National Drug Intelligence Center
National Drug Threat Assessment 2006
Drug Transportation CorridorsVirtually every interstate and highway in the United States is used by traffickers to transport illicit drugs to and from distribution centers and market areas throughout the country, and every highway intersection provides alternative routes to drug markets. However, analysis of current seizure data reveals eight principal corridors through which most illicit drugs and drug proceeds are transported to and from market areas (see Figure 4).
Drug Corridors in the United States.
Corridor A, a west-east corridor, begins in southern California and extends through the Southwest, Southeast, and Northeast Regions. The southern branch of the corridor extends from Interstate 8 near San Diego (CA) to I-10 in central Arizona, which extends east and terminates in Jacksonville (FL). The northern branch of the corridor begins at I-10 near Los Angeles (CA), which connects with I-20 east of El Paso (TX), which connects with I-30 in Dallas (TX), which connects with I-40 in Little Rock (AR), which connects with I-81 east of Knoxville (TN), which extends northeast and terminates north of Syracuse (NY).
Corridor B, a west-east corridor, begins in southern California and extends through the Southwest, Pacific, West Central, Great Lakes, and Northeast Regions. The primary routes along this corridor are Interstates 15, 40, 70, and 80. Interstate 15 extends from San Diego (CA) to the Montana-Canada border and intersects with I-40 in Barstow (CA), I-70 in west central Utah, and I-80 in Salt Lake City (UT). Interstate 40 intersects with I-44 in Oklahoma City (OK), which intersects with I-55 in St. Louis (MO), which terminates in Chicago (IL). Interstate 55 provides access to I-80/I-90 in Chicago (IL), which continues to the Northeast Region. Interstate 70 extends to the Northeast Region. Interstate 80 begins in the San Francisco (CA) Bay area, extends east, and terminates in New Jersey.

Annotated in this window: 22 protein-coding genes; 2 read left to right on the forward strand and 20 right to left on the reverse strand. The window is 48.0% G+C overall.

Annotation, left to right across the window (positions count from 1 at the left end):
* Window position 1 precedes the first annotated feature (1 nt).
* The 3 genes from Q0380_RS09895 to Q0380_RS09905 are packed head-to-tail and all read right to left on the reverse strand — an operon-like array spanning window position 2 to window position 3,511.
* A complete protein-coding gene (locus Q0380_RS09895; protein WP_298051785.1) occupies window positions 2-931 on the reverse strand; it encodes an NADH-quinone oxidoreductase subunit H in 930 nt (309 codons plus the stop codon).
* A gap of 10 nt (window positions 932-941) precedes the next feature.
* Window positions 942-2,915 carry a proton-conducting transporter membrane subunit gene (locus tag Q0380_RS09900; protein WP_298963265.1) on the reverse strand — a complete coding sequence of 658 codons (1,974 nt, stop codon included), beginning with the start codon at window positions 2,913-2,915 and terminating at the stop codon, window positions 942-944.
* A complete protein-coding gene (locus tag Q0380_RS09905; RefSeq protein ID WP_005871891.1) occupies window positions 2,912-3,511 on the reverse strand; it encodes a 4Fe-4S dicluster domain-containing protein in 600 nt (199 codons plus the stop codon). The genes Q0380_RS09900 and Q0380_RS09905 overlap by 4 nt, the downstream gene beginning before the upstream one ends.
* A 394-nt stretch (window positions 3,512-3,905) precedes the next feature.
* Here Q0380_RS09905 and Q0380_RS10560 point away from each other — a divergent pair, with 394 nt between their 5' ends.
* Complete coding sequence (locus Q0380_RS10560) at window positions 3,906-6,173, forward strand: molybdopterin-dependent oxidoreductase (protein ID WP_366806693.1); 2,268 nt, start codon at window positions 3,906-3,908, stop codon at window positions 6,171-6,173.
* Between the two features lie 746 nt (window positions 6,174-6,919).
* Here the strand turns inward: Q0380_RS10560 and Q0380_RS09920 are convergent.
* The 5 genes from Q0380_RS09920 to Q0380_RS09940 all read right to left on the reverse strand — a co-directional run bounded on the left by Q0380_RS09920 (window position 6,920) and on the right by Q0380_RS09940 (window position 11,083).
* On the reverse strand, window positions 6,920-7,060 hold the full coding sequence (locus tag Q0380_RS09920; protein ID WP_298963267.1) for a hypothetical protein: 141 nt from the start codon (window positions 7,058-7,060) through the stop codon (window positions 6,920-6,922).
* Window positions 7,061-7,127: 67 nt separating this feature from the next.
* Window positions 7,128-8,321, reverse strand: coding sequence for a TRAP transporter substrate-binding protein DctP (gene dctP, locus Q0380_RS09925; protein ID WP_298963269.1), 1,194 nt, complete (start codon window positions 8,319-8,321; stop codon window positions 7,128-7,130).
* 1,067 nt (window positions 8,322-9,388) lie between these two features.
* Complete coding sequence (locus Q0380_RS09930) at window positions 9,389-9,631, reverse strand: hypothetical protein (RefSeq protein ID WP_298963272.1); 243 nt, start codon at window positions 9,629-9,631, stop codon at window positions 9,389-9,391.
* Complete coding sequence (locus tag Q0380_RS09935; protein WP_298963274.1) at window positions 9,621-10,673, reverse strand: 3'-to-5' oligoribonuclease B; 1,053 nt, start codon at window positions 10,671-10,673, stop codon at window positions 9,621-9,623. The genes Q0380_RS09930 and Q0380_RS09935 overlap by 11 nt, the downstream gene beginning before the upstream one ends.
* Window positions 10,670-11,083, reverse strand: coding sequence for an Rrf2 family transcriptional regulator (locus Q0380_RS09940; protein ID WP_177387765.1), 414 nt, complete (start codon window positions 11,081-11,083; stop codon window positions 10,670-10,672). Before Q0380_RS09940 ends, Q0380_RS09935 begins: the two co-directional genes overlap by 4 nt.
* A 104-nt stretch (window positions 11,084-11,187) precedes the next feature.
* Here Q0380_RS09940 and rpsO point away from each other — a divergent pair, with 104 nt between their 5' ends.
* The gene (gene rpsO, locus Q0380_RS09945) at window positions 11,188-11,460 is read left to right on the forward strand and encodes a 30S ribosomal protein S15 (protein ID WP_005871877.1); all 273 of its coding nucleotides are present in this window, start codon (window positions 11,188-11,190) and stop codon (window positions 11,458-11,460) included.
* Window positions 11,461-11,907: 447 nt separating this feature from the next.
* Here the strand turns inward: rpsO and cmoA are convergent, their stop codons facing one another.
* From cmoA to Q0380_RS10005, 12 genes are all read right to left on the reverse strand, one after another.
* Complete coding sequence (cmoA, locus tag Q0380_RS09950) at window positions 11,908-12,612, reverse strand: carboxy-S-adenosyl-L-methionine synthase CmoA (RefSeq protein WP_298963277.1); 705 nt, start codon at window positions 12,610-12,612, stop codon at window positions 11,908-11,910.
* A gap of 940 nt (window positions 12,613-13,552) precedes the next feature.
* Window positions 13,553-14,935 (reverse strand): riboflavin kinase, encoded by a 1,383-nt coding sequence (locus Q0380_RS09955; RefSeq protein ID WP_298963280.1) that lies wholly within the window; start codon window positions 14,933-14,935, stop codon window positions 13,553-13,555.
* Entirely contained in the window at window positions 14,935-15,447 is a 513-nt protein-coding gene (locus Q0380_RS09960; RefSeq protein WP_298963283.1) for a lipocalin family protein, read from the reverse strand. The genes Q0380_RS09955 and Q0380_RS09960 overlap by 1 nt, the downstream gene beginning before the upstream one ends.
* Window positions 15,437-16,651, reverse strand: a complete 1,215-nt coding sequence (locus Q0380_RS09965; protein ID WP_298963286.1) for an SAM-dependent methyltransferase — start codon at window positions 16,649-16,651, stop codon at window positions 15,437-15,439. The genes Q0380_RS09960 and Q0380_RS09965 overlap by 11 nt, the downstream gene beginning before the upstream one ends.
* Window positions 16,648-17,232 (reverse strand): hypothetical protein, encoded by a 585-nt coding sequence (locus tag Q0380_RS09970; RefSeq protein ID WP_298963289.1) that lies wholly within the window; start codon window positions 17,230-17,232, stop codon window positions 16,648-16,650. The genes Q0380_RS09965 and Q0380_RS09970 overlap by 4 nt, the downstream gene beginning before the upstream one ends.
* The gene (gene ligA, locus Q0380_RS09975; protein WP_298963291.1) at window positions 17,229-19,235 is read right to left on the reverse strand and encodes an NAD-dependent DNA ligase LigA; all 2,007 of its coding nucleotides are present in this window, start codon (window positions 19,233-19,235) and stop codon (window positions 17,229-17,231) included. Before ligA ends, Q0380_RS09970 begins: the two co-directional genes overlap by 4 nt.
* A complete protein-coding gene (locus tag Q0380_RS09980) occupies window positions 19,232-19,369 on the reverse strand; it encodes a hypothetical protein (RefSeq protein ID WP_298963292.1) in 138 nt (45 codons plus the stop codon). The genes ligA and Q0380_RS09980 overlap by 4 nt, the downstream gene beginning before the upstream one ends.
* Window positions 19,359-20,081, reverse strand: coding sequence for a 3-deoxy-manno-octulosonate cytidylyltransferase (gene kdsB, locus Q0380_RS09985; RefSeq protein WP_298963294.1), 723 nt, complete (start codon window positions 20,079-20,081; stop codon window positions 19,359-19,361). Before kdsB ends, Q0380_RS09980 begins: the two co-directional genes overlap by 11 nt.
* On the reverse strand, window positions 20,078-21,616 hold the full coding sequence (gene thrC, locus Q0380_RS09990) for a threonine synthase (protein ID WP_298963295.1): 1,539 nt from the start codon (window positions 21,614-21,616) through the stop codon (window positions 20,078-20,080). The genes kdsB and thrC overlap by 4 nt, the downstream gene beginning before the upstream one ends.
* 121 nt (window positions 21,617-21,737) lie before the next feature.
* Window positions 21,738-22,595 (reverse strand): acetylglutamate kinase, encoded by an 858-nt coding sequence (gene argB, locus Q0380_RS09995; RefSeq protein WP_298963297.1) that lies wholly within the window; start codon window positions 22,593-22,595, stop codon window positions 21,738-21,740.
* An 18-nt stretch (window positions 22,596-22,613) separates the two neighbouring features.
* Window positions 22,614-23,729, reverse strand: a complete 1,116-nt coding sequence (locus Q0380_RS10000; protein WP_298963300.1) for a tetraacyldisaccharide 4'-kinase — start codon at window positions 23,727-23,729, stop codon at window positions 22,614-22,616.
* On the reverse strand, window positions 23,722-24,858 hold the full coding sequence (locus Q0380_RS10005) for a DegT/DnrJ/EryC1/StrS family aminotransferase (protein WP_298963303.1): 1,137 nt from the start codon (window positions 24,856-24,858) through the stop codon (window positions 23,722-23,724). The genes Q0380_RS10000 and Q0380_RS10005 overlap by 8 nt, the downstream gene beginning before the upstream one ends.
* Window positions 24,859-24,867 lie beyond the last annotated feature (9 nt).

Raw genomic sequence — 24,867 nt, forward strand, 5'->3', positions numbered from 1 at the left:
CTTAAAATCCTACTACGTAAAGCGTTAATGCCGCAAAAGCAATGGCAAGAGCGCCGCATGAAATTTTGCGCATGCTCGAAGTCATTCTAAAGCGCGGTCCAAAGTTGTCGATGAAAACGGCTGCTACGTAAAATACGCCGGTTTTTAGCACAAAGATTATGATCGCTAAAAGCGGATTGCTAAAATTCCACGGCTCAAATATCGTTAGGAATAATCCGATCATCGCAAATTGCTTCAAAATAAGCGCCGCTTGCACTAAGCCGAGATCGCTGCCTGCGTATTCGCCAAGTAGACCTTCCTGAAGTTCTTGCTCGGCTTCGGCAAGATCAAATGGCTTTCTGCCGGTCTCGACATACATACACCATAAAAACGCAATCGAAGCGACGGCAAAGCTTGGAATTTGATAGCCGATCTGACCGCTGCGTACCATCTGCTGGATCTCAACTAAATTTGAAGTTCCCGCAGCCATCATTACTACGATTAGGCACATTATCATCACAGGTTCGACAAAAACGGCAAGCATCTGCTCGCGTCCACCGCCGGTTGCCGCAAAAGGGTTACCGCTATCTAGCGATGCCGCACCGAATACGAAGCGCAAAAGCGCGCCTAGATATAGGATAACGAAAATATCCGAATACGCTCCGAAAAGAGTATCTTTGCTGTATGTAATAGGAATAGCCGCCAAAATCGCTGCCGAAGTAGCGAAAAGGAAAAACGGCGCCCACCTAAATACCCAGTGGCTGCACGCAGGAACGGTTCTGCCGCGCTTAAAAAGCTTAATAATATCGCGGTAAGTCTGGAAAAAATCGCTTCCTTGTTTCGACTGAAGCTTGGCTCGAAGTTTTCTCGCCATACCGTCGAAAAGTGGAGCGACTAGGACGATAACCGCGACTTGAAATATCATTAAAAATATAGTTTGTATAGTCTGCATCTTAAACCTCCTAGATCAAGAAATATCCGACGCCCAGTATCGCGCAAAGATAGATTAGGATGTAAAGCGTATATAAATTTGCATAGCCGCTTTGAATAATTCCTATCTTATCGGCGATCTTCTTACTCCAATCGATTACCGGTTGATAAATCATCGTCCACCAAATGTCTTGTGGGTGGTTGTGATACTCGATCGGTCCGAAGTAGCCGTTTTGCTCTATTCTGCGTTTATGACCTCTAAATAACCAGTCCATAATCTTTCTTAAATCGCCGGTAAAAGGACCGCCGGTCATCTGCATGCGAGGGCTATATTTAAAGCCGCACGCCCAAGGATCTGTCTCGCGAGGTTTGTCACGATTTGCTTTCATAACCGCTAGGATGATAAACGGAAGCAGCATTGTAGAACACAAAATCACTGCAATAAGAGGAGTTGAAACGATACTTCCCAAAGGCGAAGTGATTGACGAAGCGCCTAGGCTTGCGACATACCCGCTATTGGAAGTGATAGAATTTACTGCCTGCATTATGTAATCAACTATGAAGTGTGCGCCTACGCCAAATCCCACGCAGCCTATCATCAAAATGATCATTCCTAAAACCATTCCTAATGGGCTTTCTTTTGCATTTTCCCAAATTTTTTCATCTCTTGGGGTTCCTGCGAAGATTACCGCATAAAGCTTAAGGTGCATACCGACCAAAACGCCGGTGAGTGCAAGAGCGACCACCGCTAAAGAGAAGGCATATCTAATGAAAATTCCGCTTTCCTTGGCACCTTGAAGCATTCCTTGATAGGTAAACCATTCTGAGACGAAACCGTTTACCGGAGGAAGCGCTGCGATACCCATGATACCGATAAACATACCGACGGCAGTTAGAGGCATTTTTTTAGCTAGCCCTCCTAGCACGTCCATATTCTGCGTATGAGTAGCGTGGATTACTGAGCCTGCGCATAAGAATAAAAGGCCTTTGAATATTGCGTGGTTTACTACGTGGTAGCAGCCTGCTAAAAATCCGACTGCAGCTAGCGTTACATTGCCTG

Corridor C, a west-east corridor, begins in Seattle (WA), extends through the Pacific, West Central, and Great Lakes Regions, and terminates in Boston (MA). The primary routes along this corridor are Interstates 90 and 94. Interstate 90 begins at I-5 in Seattle (WA) and extends east to Boston (MA). Interstate 94 begins in Billings (MT), extends east, and terminates in Port Huron (MI).
Corridor D, a West Coast corridor, encompasses I-5 as the primary route and provides access between the Southwest and Pacific Regions. It extends from the California-Mexico border at San Diego (CA) to the Washington-Canada border at Blaine (WA).
Corridor E, a south-north corridor, extends from the Texas-Mexico border in El Paso (TX) and provides direct access to the Pacific and West Central Regions. The primary route for this corridor, I-25, originates in Las Cruces (NM), continues north, and terminates in Buffalo (WY).
Corridor F, a south-north corridor, extends from the Texas-Mexico border through the West Central and Great Lakes Regions. The primary route along this corridor, I-35, extends from Laredo (TX) to Duluth (MN).
Corridor G, a south-north corridor, extends from South Florida to Detroit (MI) via I-75 and to Minneapolis (MN) via I-94. It is also a north-south corridor that extends from Sault Ste. Marie (MI) via I-75 into the Great Lakes Region.
Corridor H, an East Coast corridor, extends from Florida to Maine. The primary route along this corridor, I-95, extends from Miami (FL) to Houlton (ME).
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